I was a cashier in a (American) chain store that required upselling and every 2 weeks you had to sign off on a written evaluation of whether or not you were meeting your quota - and if you met your quota they raised it.  If you consistently didn't met your quota, they demoted or fired you. The cashier who wasn't upselling may have been new (and thus didn't know consequences of not upselling 'cause they don't tell you the consequences when you're hired) or had just given her notice.

Having been a cashier in a store that requires upselling, I now just say to cashiers in such stores "Hi. Just these and I am not purchasing anything else or applying for your credit card. But thanks for asking."

Also, if you do like a cashier, especially one that doesn't upsell you, do the store survey on the receipt. They track the receipt number back to the cashier so that's a good way to help out nice cashiers.
That doesn't tend to happen over here- they tend to incentivise sales targets rather than penalise for lack of them, unless you're in a really sales focussed job like a car salesman. Cashiers don't fall into that category for us generally.
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^^^ May be she'd get it if you asked her to factor in her share of the cost of a car?
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Family and Children / Re: New Grandparent Feeling Left Out
« Last post by miranova on Today at 03:00:57 PM »
Yes. I think the obligation to communicate before deciding to check out of the hotel was on Ivy. Announcing it as a fait accompli was high-handed, unsympathetic and unnecessary.

I get why Ivy would be surprised and disappointed. I understand how Adam and Rifka's shutdown/shutout is technically rude.

But if you have a close and loving relationship with someone who is in a vulnerable state, isn't it incumbent on the higher-functioning person to give the benefit of the doubt, be the more understanding and less-sensitive party, and try to put their feelings in the moment to one side and act in the long-term best interest of the relationship?


This story just keeps bringing me back to the Circle Theory. Kindness is supposed to flow inward to the people who need it most. relationships are a 2-way street over time, but sometimes the love flows one-way for a little while before it comes back around.

Why should Ivy have communicated with Adam before checking out of her hotel? 

So that he would know she was leaving?  So that maybe he would get a clue that she was upset?  So that he could maybe say "why are you leaving mom" and an actual normal, healthy, adult interaction could occur?  Honestly I see why Ivy was upset, I do!  But I just don't have any sympathy for people who pull a martyr card before trying to work it out.  Like I said earlier, if she had called or expressed any sadness before leaving and the  new parents were like "oh well, see ya later" then I'd totally be on Ivy's side.  But they got no chance.  Maybe they all could have worked it out.  Hard to work it out when you are already 60 miles away before you talk.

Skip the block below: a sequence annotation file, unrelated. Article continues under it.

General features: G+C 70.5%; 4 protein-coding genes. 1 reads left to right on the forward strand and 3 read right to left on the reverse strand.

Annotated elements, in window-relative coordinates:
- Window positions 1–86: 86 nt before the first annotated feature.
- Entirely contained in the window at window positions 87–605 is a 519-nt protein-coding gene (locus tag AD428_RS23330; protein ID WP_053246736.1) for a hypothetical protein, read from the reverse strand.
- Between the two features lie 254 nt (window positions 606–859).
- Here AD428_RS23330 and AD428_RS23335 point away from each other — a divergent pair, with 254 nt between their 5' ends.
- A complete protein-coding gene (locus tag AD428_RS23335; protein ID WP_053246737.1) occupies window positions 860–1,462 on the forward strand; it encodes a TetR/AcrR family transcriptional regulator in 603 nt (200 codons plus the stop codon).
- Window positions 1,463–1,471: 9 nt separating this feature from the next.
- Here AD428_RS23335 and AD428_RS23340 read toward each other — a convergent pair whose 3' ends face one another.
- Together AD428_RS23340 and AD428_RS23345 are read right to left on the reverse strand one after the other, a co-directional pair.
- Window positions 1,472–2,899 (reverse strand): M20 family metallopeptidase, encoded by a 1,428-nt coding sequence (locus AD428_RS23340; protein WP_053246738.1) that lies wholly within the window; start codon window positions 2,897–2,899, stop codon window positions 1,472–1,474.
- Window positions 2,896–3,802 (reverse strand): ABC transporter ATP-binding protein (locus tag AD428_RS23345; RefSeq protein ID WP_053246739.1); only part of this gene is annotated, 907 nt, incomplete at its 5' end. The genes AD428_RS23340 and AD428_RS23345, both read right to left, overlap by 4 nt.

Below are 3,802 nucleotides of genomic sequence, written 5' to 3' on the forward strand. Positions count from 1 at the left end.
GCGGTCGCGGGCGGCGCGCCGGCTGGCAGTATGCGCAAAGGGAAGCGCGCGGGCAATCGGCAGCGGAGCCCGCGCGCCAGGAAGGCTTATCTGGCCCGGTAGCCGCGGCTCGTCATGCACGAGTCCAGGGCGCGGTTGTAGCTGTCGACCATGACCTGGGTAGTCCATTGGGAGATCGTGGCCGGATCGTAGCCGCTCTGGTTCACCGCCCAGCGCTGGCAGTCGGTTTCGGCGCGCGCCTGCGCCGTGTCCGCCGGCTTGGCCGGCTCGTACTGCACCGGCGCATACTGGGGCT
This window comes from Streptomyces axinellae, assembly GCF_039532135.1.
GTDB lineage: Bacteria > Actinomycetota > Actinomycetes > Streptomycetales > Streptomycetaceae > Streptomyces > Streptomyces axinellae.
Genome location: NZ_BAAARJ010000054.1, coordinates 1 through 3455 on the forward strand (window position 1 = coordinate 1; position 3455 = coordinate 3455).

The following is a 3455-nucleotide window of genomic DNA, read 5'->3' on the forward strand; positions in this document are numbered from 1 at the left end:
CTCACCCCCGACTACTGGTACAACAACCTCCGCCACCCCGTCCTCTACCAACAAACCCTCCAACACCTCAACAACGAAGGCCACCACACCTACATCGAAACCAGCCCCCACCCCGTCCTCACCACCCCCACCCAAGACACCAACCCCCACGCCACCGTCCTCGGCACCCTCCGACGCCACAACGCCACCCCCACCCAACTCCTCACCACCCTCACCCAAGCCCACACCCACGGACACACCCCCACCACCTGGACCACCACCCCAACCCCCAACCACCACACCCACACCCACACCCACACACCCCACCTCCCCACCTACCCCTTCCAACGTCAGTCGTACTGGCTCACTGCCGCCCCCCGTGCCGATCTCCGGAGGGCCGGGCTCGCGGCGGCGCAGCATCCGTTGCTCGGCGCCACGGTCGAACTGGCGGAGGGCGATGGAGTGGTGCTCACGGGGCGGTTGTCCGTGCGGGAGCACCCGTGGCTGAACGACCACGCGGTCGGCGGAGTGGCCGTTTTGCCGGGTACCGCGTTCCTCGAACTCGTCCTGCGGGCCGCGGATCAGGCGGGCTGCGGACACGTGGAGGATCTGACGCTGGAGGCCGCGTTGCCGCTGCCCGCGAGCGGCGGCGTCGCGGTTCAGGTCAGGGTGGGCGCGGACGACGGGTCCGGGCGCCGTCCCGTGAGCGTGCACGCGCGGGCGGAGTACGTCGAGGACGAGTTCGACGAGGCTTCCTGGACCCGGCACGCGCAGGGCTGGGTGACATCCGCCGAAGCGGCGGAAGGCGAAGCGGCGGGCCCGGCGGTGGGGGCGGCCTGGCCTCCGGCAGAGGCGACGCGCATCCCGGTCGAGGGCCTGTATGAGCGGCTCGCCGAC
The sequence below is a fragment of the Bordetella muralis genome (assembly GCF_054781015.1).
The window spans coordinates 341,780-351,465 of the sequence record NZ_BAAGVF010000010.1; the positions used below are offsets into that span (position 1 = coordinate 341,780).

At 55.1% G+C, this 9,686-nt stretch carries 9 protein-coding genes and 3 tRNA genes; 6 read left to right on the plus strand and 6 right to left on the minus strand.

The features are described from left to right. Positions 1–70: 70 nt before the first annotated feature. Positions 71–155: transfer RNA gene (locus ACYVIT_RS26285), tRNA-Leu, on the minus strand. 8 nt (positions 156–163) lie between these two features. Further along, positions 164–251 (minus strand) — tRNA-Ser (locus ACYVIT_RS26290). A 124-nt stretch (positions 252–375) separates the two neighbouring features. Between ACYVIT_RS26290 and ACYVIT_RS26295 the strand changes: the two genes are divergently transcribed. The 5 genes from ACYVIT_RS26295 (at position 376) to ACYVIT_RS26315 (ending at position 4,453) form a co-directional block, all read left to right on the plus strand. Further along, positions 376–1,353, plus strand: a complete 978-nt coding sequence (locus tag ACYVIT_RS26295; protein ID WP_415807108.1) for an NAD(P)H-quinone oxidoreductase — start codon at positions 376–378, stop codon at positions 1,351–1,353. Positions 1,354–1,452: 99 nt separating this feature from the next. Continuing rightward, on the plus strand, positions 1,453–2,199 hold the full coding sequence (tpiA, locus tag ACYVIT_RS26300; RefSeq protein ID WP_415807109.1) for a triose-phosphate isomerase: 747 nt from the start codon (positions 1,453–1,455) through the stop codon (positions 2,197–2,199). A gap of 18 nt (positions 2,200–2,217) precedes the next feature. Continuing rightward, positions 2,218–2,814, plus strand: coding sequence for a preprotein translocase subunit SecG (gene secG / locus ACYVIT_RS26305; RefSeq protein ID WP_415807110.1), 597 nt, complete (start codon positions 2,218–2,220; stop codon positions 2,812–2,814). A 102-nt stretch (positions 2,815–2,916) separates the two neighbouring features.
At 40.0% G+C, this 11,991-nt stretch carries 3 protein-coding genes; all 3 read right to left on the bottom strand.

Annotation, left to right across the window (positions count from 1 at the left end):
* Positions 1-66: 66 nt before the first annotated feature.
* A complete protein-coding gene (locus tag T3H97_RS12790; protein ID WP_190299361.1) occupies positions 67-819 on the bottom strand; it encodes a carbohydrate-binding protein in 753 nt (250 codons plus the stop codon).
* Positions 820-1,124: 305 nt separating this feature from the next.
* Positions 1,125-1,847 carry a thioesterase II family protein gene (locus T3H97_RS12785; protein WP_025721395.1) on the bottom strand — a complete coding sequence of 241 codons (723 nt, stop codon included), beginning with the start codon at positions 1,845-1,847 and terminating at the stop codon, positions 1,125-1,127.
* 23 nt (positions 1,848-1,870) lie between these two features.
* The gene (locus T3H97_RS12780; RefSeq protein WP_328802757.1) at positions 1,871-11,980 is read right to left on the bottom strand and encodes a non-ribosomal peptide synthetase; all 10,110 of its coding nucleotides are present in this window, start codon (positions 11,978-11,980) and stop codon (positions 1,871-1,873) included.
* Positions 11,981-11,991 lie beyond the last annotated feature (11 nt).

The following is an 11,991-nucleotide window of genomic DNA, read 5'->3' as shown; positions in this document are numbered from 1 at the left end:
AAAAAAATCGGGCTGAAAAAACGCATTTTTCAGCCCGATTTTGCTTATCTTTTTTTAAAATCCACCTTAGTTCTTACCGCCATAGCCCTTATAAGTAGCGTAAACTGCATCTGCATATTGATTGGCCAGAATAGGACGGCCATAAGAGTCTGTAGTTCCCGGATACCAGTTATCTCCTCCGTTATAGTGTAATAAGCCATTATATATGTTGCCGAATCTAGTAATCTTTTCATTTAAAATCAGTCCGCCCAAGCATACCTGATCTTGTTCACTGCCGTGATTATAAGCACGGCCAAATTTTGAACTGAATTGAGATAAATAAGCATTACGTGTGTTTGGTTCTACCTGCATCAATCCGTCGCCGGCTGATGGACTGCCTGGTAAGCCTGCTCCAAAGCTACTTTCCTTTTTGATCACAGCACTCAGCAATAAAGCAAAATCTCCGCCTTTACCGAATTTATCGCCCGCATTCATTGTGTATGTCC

To what purpose would Ivy have called Adam before checking out of her hotel?  If Ivy was not able to stay with Adam and Rifka and couldn't afford to stay in the hotel, what other options did she have?  *I am assuming that Ivy didn't have the means (or desire) to stay several days in a hotel, perhaps an interesting assumption on my part.*

Adam asking her why she was "upset" still wouldn't have modified the situation unless he and Rifka were then willing for Ivy to stay with them.  There is an old saying, "Least said, soonest mended".  What was there to talk about at this point?  Just because Ivy left after dropping off the gifts doesn't mean she is angry or playing the martyr.  She may have been doing the most practical thing for her (getting out of Dodge before a major snowstorm) and Grandpa took it upon himself to make an angry post about the situation.



I don't think it needs to be before she checked out specifically but I absolutely feel that a conversation would have been wise and valuable here.  We will just have to agree to disagree if you don't think that people in close family relationships should talk to each other or let each other know when they are leaving town way ahead of schedule.  I think that NOT doing so created way more drama later.
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Time For a Coffee Break! / Re: Favorite winter "comfort" foods
« Last post by Mergatroyd on Today at 02:56:52 PM »
Stew with biscuits
Steak sandwiches
Daal with rice
Halibut chowder
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Family and Children / Re: New Grandparent Feeling Left Out
« Last post by miranova on Today at 02:56:23 PM »
In a normal relationship, you ask after the person who has just been discharged from the hospital.  There is not one indication in the email that anyone even bothered to express the slightest bit of concern over how the new mom was recovering.  Sure, it could have been a normal birth with not a lot of residual pain, but did they even bother to inquire?

And as an adult you accept that there could be painful, embarrassing details following a birth that a new mother might not care to share with anyone other than her husband/wife/BFF. Very few new moms care to discuss things like heavy bleeding, stitches in delicate areas, cracked nipples or broken tailbones (and none of these are uncommon issues following birth!)

Who said anything about giving TMI details?  One can say "not great" or "I'm having more complications than we expected" without going into gory detail.   I stand behind my opinion that to not even ask how the mother is recuperating is uncaring coming from family.
9
Life...in general / Re: Was I rude to walk out of this shop?
« Last post by bah12 on Today at 02:55:01 PM »
So here's my take.  I definitely understand why you walked away and I don't at all blame you for feeling like you do.  I'd be the same way and I probably would have ended up walking out myself...but probably before I got up to the cashier.